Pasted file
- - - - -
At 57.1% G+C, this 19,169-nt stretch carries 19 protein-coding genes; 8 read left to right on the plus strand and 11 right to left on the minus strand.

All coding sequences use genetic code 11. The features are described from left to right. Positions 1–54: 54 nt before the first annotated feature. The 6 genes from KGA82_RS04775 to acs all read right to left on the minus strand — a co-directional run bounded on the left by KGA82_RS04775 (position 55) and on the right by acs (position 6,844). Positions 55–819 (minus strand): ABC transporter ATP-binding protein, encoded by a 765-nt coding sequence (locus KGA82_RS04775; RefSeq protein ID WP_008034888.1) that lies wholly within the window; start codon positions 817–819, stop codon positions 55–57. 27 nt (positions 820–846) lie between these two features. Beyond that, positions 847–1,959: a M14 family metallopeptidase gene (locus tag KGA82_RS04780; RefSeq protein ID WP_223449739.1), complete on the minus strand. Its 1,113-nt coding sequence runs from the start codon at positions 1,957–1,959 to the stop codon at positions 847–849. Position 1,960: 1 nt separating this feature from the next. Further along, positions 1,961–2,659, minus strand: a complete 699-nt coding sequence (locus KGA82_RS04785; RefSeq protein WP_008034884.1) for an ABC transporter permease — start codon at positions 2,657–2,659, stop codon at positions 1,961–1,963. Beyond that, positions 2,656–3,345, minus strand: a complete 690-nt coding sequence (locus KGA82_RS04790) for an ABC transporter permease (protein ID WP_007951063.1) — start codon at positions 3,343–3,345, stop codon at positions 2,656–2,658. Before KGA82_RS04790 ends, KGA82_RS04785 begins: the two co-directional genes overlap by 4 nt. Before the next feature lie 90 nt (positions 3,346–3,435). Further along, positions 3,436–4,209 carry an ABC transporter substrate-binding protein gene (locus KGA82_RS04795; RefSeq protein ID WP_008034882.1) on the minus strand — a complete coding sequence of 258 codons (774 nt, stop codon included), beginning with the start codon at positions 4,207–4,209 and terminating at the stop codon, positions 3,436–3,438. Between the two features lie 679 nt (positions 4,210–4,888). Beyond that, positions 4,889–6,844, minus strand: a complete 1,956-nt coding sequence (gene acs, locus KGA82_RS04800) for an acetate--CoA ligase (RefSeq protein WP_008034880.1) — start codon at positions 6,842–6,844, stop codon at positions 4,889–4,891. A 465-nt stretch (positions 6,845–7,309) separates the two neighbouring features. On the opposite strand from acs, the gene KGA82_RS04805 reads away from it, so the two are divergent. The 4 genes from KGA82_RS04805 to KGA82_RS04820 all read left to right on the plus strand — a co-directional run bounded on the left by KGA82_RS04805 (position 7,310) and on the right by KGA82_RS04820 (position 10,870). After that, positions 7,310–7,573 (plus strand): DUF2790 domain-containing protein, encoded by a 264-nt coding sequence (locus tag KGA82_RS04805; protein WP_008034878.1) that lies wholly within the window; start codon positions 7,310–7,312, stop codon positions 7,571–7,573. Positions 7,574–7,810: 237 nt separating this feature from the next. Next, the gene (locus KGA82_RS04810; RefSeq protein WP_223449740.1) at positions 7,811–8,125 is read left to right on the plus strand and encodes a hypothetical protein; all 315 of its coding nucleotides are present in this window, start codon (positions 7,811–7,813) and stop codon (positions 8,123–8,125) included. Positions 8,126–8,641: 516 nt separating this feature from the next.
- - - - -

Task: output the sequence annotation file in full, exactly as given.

At 57.1% G+C, this 19,169-nt stretch carries 19 protein-coding genes; 8 read left to right on the plus strand and 11 right to left on the minus strand.

All coding sequences use genetic code 11. The features are described from left to right. Positions 1–54: 54 nt before the first annotated feature. The 6 genes from KGA82_RS04775 to acs all read right to left on the minus strand — a co-directional run bounded on the left by KGA82_RS04775 (position 55) and on the right by acs (position 6,844). Positions 55–819 (minus strand): ABC transporter ATP-binding protein, encoded by a 765-nt coding sequence (locus KGA82_RS04775; RefSeq protein ID WP_008034888.1) that lies wholly within the window; start codon positions 817–819, stop codon positions 55–57. 27 nt (positions 820–846) lie between these two features. Beyond that, positions 847–1,959: a M14 family metallopeptidase gene (locus tag KGA82_RS04780; RefSeq protein ID WP_223449739.1), complete on the minus strand. Its 1,113-nt coding sequence runs from the start codon at positions 1,957–1,959 to the stop codon at positions 847–849. Position 1,960: 1 nt separating this feature from the next. Further along, positions 1,961–2,659, minus strand: a complete 699-nt coding sequence (locus KGA82_RS04785; RefSeq protein WP_008034884.1) for an ABC transporter permease — start codon at positions 2,657–2,659, stop codon at positions 1,961–1,963. Beyond that, positions 2,656–3,345, minus strand: a complete 690-nt coding sequence (locus KGA82_RS04790) for an ABC transporter permease (protein ID WP_007951063.1) — start codon at positions 3,343–3,345, stop codon at positions 2,656–2,658. Before KGA82_RS04790 ends, KGA82_RS04785 begins: the two co-directional genes overlap by 4 nt. Before the next feature lie 90 nt (positions 3,346–3,435). Further along, positions 3,436–4,209 carry an ABC transporter substrate-binding protein gene (locus KGA82_RS04795; RefSeq protein ID WP_008034882.1) on the minus strand — a complete coding sequence of 258 codons (774 nt, stop codon included), beginning with the start codon at positions 4,207–4,209 and terminating at the stop codon, positions 3,436–3,438. Between the two features lie 679 nt (positions 4,210–4,888). Beyond that, positions 4,889–6,844, minus strand: a complete 1,956-nt coding sequence (gene acs, locus KGA82_RS04800) for an acetate--CoA ligase (RefSeq protein WP_008034880.1) — start codon at positions 6,842–6,844, stop codon at positions 4,889–4,891. A 465-nt stretch (positions 6,845–7,309) separates the two neighbouring features. On the opposite strand from acs, the gene KGA82_RS04805 reads away from it, so the two are divergent. The 4 genes from KGA82_RS04805 to KGA82_RS04820 all read left to right on the plus strand — a co-directional run bounded on the left by KGA82_RS04805 (position 7,310) and on the right by KGA82_RS04820 (position 10,870). After that, positions 7,310–7,573 (plus strand): DUF2790 domain-containing protein, encoded by a 264-nt coding sequence (locus tag KGA82_RS04805; protein WP_008034878.1) that lies wholly within the window; start codon positions 7,310–7,312, stop codon positions 7,571–7,573. Positions 7,574–7,810: 237 nt separating this feature from the next. Next, the gene (locus KGA82_RS04810; RefSeq protein WP_223449740.1) at positions 7,811–8,125 is read left to right on the plus strand and encodes a hypothetical protein; all 315 of its coding nucleotides are present in this window, start codon (positions 7,811–7,813) and stop codon (positions 8,123–8,125) included. Positions 8,126–8,641: 516 nt separating this feature from the next.